Daily Iraq Report for March 27, 2007
Iraqi and Coalition forces have been pressing hard to dismantle al Qaeda's suicide and car bomb infrastructure in and around Baghdad. Over the past week, some success has been made in attacking the leadership of these networks. Three senior commanders of al Qaeda bombing cells have been captured. Since Saturday, there have been no major bombings inside Baghdad.
On March 21, U.S. troops from the 82nd Airborne Division captured the leader and the second in command of the deadly Adhamiyah cell, which is believed to responsible for the murder of 900 Iraqis and wounding another 1,950. The cell is believed to be responsible for the majority of the major suicide and truck bombs inside Sadr City. Haytham Kazim Abdallah Al-Shimari, the 'emir' or leader of the cell, along with his driver were captured after attempting to avoid a U.S. patrol. Haydar Rashid Nasir Al-Shammari Al-Jafar, Haytham's deputy, and two aides, were captured in a separate incident, also while traveling in Baghdad.
On March 20, the Iraqi security forces announced the capture of Ahmad Farhan, an emir of al Qaeda in Iraq. Farhan and two aides were captured in Abu Ghraib, which is on the outskirts of western Baghdad. Abu Ghraib is the gateway to Anbar province.
Brigadier General Qassem Atta, an Iraqi Army spokesman, "played a videotape showing Farhan confessing to his ties with a wanted man called Abu Omar al-Baghdadi." Abu Omar al-Baghdadi is the leader of al Qaeda's political front, the Islamic State in Iraq. "I receive support from Syria and Jordan and have got four groups with an emir and 25 members for each," said Farhan. He is believed have murdered over 300 Iraqis and kidnapped another 200. These leaders will be interrogated in an effort to dismantle their terror cells and gain knowledge on al Qaeda's organization.
Meanwhile, Iraqi and Coalition forces press the hunt for al Qaeda in Iraq. On March 23, a joint U.S. and Iraqi operation south of Baghdad led to the capture of 31 insurgents and the discovery of a large weapons cache. On March 24, Iraqi National Police found over 470 anti-tank mines in Sadr City after receiving a tip from a resident. U.S. forces killed 5 al Qaeda and captured another 22 during raids in Taji and Karma over the past 4 days. In Karma five five DShK anti-aircraft heavy machine guns were found. Karma was the scene of the downing of Marine CH-46 helicopter by al Qaeda in February. Coalition forces captured another 4 al Qaeda in raids in Mosul, Tarmiyah and Fallujah.
As operations against al Qaeda in Iraq continue, the Sunni insurgent groups and tribes continue to peal away from al Qaeda in Iraq. Al Qaeda's assassination and intimidation campaign has alienated the terror group from large segments of its nature support base. This process has been ongoing since mid 2005, when U.S. forces watched insurgents battle al Qaeda in faraway regions such as Al Qaim.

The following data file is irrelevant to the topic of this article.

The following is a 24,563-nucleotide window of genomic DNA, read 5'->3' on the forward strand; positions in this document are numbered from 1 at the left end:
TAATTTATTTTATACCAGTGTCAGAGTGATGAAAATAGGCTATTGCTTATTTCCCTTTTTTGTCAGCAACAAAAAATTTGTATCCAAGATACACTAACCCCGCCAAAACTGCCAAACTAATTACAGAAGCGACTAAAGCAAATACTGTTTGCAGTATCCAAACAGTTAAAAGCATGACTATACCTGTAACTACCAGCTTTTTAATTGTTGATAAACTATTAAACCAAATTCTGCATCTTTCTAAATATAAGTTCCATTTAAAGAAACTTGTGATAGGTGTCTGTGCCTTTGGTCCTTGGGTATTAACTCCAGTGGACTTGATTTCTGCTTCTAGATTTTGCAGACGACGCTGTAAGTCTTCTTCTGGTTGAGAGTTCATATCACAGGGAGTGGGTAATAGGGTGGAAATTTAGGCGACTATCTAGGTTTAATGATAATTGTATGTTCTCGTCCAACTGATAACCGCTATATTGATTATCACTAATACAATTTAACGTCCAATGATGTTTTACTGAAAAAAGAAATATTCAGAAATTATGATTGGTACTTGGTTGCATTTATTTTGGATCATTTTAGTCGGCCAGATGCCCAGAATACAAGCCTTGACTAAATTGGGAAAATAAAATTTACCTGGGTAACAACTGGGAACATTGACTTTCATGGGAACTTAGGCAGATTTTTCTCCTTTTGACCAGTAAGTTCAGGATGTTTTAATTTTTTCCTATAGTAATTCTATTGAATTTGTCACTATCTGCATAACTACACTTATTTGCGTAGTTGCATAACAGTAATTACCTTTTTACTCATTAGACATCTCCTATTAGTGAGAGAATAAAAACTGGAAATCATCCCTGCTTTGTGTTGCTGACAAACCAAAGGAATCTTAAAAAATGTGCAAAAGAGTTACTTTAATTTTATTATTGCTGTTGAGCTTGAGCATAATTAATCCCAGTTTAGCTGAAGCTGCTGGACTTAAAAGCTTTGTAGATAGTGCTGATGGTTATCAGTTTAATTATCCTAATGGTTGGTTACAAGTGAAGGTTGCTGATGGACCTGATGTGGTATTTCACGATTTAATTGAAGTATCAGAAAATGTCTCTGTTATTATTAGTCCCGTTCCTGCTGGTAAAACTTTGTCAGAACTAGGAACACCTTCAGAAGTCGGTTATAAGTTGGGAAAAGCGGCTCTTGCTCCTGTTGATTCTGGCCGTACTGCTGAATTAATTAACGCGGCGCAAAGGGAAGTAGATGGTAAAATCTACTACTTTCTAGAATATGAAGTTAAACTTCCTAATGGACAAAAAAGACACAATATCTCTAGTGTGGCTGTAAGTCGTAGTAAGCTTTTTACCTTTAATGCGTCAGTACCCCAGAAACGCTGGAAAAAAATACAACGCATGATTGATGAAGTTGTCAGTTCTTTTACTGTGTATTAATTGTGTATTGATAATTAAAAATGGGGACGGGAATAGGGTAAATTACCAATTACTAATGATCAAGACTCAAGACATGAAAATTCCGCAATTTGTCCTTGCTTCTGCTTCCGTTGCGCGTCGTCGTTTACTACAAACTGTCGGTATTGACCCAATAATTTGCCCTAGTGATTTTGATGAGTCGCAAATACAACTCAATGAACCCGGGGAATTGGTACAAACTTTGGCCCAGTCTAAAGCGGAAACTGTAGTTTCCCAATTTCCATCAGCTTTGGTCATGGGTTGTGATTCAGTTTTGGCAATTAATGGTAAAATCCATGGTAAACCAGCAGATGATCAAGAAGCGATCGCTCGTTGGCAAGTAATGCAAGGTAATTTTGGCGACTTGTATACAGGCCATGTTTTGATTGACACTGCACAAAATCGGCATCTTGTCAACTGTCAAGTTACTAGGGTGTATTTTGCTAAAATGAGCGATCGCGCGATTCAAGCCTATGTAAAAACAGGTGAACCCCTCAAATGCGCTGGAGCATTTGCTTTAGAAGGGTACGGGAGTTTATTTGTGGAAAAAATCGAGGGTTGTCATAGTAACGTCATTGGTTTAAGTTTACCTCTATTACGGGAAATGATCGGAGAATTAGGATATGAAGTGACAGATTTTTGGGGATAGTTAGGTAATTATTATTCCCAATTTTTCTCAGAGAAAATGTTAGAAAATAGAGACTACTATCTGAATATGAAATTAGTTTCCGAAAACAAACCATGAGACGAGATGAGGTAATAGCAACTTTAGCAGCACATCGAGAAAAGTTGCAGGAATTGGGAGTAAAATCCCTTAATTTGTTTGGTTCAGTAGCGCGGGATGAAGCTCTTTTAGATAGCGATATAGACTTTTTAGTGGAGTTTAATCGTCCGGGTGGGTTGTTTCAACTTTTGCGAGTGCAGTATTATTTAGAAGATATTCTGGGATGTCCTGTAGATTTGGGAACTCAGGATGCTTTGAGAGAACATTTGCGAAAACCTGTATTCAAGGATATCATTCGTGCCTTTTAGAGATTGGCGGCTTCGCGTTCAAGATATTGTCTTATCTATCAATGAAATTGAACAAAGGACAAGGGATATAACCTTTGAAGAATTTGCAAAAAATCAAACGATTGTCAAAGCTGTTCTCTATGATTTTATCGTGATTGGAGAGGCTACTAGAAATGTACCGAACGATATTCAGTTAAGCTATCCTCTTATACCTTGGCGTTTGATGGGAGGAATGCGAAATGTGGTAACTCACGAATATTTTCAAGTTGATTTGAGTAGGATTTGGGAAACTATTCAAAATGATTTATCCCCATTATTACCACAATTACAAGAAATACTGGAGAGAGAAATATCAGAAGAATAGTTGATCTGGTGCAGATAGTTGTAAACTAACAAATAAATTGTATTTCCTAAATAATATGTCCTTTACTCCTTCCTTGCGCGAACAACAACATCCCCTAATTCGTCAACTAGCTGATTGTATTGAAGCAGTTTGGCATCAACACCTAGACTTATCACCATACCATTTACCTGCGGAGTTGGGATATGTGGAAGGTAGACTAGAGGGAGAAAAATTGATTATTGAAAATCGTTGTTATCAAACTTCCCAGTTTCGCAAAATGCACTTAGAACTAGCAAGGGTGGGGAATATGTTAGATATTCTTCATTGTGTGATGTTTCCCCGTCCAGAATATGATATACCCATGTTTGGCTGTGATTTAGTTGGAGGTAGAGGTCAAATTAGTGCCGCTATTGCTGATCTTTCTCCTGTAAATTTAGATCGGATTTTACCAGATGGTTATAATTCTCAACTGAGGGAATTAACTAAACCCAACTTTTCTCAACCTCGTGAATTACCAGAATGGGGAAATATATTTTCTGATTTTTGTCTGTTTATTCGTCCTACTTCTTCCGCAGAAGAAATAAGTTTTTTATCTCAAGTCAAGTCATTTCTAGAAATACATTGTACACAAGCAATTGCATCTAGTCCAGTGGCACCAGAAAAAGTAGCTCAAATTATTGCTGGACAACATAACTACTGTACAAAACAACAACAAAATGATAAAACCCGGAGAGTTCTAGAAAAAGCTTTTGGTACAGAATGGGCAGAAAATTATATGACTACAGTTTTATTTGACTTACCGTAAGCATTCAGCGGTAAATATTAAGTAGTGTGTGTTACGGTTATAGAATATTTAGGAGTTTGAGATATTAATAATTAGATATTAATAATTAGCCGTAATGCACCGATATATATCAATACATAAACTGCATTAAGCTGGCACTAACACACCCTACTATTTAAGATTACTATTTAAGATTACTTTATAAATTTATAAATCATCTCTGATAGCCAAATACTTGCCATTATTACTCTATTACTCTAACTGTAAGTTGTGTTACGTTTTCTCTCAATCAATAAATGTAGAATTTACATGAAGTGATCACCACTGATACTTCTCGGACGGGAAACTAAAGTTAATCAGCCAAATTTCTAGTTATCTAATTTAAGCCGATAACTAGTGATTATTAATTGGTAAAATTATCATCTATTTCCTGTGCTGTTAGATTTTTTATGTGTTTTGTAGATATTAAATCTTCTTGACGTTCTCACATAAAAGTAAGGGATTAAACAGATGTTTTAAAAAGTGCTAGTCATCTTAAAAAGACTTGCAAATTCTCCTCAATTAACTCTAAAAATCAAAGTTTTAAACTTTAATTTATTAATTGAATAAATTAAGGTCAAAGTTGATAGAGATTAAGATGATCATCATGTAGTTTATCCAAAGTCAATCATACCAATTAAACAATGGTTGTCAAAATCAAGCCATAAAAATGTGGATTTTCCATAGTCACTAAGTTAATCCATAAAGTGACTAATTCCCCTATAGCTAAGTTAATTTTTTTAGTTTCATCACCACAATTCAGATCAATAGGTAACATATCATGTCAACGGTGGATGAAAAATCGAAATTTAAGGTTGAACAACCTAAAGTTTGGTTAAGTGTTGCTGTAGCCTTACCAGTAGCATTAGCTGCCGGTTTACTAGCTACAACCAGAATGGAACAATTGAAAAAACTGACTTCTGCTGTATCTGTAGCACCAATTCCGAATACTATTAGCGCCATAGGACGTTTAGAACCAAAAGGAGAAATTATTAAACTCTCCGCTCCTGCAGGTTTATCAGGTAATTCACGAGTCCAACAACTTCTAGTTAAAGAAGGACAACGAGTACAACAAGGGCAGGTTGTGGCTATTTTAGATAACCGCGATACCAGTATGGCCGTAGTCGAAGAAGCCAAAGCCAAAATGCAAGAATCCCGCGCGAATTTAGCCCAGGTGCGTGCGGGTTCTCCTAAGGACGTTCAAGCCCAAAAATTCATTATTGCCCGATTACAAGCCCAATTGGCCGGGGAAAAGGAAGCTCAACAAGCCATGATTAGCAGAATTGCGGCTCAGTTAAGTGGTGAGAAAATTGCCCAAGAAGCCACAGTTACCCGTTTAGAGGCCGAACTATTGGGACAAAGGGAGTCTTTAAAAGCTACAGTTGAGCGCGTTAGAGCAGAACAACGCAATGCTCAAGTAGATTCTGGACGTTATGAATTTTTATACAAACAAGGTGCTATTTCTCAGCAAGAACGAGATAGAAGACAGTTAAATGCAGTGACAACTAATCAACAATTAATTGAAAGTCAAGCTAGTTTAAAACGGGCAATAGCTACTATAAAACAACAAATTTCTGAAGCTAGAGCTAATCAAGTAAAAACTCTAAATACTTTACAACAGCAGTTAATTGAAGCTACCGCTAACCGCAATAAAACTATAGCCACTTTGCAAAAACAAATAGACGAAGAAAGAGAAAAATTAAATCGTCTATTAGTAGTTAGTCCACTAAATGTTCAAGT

As we've reported extensively in the past, the Anbar Salvation Council, a grouping of the Anbari tribes and elements of insurgent groups such as the 1920s Revolution Brigades and the Islamic Army of Iraq, have organized to oppose al Qaeda. A pitched battle outside Amiriya in early March highlighted the organization of the Anbar Salvation Council.
The Anbar Salvation Council recently claimed killing over 70 al Qaeda, including 4 Saudis during battles over the past two weeks in Abu Ghraib. The Zubaie tribe in Abu Ghraib has begun to fight al Qaeda as well, after the terrorist group claimed responsibility for the assassination of Salam al-Zubaie, one of Iraq's two Deputy Prime Ministers. Al Qaeda responded today with a suicide attack in Ramadi, which targeted "a restaurant frequented by Iraqi police on a main road north of Ramadi." Seventeen are reported killed and dozens wounded.
The American media has picked up on this development. Outgoing U.S. Ambassador Zalmay Khalilzad noted that there are serious negotiations between the insurgent groups and the U.S. "Iraqis are uniting against Al Qaeda," Khalilzad said. "Coalition commanders have been able to engage some insurgents to explore ways to collaborate in fighting the terrorists." The Iraqi government has offered reconciliation and has begun to support groups such as the Anbar Salvation Council.
"The [Iraqi] government has proposed a trial cease-fire period to the 1920 Revolution Brigade, the Islamic Army in Iraq and other factions in western Baghdad," notes the Los Angeles Times. "In return, the Iraqi government would mount a major reconstruction drive in battle-scarred Sunni areas, a senior member of Prime Minister Nouri Maliki's Islamic Dawa Party said."
Reconciliation with the Sunni insurgent groups is the key component to ending Sunni insurgency and beginning the dismantlement of al Qaeda in Iraq. Al Qaeda will do everything in its power to derail the reconciliation process.